Philosophy professor Lewis Gordon, Ph.D. has been an authority on race relations for the better part of the past two decades. After receiving his Ph.D. from Yale University in 1993, Gordon taught at Brown University, Purdue University and Yale, before joining Temple in 2004.
In addition to his time as a philosophy professor, Gordon is also the director of both the Center for Afro-Jewish Studies and the Institute for the Study of Race and Human Thought.
Gordon recently spoke out about the controversial killing of Trayvon Martin in Florida, and The Temple News caught up with him to get his opinion on the murder and the significance the incident has for the nation as a whole.
The Temple News: What does your research and work focus on?
Lewis Gordon: My research work focuses on the complexity of understanding human beings and how that understanding relates to our overall understanding of knowledge.
TTN: You talk about understanding how we are as a people, what got you into that field of study?
LG: It actually goes all the way back to before I went to graduate school. I created a school in New York for kids nobody wanted to teach and I noticed that the students were supposed to be very difficult. I was told that if my program was 10 percent successful, then it was a successful program. But we were 85 percent successful. One of the reasons we were so successful was that we really respected and enlarged the humanity of our students.
So I became interested in the question of human potential and when I went to graduate school I decided to focus on that question.
TTN: You recently spoke out about the Trayvon Martin shooting. What are your feelings on the incident?
LG: The first thing is that I won’t say they’re feelings, one of the big problems and the trap about how we talk about racism at its face is that we tend to put it in the language of feelings, which oversuggestivizes it. There are times when certain situations are truly racist activities. What it does is undermine the value of the people who are victimized or oppressed by racist activities. When people were lynched, it wasn’t a feeling it was a reality. Similarly, this is a lynching. This individual accosted this young man.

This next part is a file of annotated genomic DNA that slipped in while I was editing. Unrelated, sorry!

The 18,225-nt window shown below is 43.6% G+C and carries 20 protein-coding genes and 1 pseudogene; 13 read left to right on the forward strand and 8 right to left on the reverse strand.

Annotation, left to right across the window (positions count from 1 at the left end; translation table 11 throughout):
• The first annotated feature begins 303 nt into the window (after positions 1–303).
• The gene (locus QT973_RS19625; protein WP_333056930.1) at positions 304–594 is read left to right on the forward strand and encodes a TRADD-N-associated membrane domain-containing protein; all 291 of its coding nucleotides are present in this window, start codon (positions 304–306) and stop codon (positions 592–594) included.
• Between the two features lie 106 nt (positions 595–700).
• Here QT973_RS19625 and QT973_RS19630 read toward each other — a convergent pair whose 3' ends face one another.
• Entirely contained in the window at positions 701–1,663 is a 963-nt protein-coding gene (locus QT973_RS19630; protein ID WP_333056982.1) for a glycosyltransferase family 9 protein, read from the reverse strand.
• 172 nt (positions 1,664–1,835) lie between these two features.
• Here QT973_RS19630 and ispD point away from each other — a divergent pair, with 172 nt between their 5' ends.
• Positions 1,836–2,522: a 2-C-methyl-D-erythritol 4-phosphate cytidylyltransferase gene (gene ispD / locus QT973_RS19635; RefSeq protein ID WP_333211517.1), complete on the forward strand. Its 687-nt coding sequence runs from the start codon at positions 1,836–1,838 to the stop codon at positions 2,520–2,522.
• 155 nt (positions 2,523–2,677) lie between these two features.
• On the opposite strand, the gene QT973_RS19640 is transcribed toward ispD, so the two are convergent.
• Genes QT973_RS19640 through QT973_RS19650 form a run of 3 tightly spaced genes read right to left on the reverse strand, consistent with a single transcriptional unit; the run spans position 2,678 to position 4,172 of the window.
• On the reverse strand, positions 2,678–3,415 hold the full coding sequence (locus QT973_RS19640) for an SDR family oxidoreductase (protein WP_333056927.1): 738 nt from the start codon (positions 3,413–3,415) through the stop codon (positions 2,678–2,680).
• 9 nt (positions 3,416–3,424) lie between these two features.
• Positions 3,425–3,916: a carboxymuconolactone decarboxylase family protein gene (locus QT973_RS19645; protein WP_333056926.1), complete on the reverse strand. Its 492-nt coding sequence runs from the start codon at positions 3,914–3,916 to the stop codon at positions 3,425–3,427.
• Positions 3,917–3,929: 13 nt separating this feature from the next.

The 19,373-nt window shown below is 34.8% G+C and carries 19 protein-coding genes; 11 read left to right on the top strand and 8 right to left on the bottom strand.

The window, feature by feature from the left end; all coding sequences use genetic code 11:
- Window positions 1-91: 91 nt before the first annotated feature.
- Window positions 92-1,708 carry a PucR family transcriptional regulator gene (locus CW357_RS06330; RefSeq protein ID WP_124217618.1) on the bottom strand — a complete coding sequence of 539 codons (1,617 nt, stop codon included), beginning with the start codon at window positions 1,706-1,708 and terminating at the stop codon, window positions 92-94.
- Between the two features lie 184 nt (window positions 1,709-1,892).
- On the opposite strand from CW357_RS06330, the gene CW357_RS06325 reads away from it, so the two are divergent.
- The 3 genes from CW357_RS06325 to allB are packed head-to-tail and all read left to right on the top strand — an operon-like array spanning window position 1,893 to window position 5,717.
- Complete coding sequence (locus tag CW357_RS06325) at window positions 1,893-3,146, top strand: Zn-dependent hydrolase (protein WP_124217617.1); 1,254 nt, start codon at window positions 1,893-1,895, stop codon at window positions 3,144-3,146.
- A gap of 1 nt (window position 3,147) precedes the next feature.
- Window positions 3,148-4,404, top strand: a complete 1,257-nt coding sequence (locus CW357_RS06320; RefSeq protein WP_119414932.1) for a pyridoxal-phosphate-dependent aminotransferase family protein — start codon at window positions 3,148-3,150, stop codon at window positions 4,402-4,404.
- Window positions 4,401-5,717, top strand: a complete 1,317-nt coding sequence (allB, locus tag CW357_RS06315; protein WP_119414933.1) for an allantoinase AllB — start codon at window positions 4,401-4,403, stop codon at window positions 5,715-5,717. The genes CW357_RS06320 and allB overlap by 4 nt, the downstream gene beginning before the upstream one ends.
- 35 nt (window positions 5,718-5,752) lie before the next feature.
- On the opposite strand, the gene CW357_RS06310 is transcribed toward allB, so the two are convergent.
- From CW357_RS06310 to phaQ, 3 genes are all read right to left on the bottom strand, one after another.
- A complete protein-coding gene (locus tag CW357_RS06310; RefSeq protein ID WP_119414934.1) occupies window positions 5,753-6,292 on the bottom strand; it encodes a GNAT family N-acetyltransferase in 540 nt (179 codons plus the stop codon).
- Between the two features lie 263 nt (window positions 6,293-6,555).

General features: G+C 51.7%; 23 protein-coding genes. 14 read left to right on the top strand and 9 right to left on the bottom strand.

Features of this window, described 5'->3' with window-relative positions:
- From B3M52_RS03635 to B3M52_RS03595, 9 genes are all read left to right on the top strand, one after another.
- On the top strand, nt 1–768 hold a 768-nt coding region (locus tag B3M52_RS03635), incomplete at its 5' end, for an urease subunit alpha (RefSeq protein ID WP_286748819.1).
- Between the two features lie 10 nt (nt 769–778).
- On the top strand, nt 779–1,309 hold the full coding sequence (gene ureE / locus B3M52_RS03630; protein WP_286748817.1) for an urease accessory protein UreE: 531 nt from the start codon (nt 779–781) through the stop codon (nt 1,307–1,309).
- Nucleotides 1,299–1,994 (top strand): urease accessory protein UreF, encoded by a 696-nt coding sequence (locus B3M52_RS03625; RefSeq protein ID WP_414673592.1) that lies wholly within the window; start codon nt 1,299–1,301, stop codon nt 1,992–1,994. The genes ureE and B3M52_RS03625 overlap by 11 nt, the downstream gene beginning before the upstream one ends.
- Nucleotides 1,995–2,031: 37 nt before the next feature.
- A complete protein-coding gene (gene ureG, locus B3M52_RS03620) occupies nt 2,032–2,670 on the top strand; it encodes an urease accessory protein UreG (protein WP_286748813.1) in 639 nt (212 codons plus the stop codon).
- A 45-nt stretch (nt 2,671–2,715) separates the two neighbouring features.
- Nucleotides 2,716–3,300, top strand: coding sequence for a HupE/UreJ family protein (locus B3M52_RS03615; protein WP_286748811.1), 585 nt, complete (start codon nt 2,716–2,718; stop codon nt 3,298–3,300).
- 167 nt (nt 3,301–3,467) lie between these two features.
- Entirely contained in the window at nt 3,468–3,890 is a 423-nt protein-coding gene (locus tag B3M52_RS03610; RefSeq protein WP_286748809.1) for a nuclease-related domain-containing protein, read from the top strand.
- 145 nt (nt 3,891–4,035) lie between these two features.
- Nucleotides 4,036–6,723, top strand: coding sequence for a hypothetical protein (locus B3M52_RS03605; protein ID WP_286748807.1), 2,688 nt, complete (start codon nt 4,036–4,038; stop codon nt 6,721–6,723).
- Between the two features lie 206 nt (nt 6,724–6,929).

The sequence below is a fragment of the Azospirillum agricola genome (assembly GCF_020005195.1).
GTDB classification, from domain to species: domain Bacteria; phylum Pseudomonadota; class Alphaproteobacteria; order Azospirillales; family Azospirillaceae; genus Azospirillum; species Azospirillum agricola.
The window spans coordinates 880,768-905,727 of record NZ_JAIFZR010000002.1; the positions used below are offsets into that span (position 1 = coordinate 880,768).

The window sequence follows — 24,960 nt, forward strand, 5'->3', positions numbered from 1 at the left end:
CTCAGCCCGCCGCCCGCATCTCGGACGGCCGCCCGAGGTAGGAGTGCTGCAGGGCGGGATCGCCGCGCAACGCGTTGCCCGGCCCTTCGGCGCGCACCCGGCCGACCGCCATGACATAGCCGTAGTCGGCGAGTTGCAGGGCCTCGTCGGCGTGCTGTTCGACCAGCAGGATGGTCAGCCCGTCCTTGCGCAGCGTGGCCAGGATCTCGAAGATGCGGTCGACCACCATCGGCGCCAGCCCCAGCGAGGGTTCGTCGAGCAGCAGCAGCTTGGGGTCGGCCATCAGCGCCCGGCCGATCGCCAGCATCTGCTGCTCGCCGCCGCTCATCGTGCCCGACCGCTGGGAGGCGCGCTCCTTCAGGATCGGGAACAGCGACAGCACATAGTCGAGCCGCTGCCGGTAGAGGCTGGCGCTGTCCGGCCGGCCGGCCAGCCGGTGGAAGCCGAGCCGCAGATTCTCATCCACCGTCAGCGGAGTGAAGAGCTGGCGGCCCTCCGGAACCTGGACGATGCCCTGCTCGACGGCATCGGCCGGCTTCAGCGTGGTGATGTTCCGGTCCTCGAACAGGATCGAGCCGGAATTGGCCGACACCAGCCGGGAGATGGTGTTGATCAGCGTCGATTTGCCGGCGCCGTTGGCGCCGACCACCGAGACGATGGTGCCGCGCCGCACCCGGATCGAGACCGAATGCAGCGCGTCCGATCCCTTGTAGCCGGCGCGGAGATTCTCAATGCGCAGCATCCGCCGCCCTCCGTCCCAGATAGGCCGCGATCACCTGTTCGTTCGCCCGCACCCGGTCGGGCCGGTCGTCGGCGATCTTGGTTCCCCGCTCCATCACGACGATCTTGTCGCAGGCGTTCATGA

What’s not often paid attention to is that Trayvon Martin is 17 years old. If you’re 17 years old walking at night and you have a man following you, you don’t know if he’s a molester, a mugger or whatever. So, the only person defending himself was Trayvon Martin.
We know the scenario would have been different if those police showed up and there’s a black guy standing over a white teenage boy.
One of the things that’s complicated there is that some people don’t understand is the distinction between white supremacy and anti-black racism. One could reject white supremacy and be an anti-black racist. As we know, within other racial groups, for instance, Asian-Americans or Latinos or even the Native Americans, there are anti-black racists.
TTN: What do you think this incident says about the country as a whole? Is it an isolated incident or something that has happened across the country?
LG: What it tells me about the nation as a whole is that [we see it in] the criminal justice system in which a lot of black people are in prison for crimes they didn’t commit or through the [conviction] of many minor crimes that many whites do not get convicted for daily. It’s a reflection of a country that doesn’t value the life of its black citizens, that’s what it tells me.
TTN: What can students and people on Main Campus do to bring this incident to light?
LG: I think what’s different today is that a lot of the outcry on Facebook and the Internet and in protests, are happening by white and brown and whatever color you would like, citizens and students. The national outcry has been commendable. I think students should continue doing what they’re doing, become informed and articulate their focus about this.
Sean Carlin can be reached at firstname.lastname@example.org.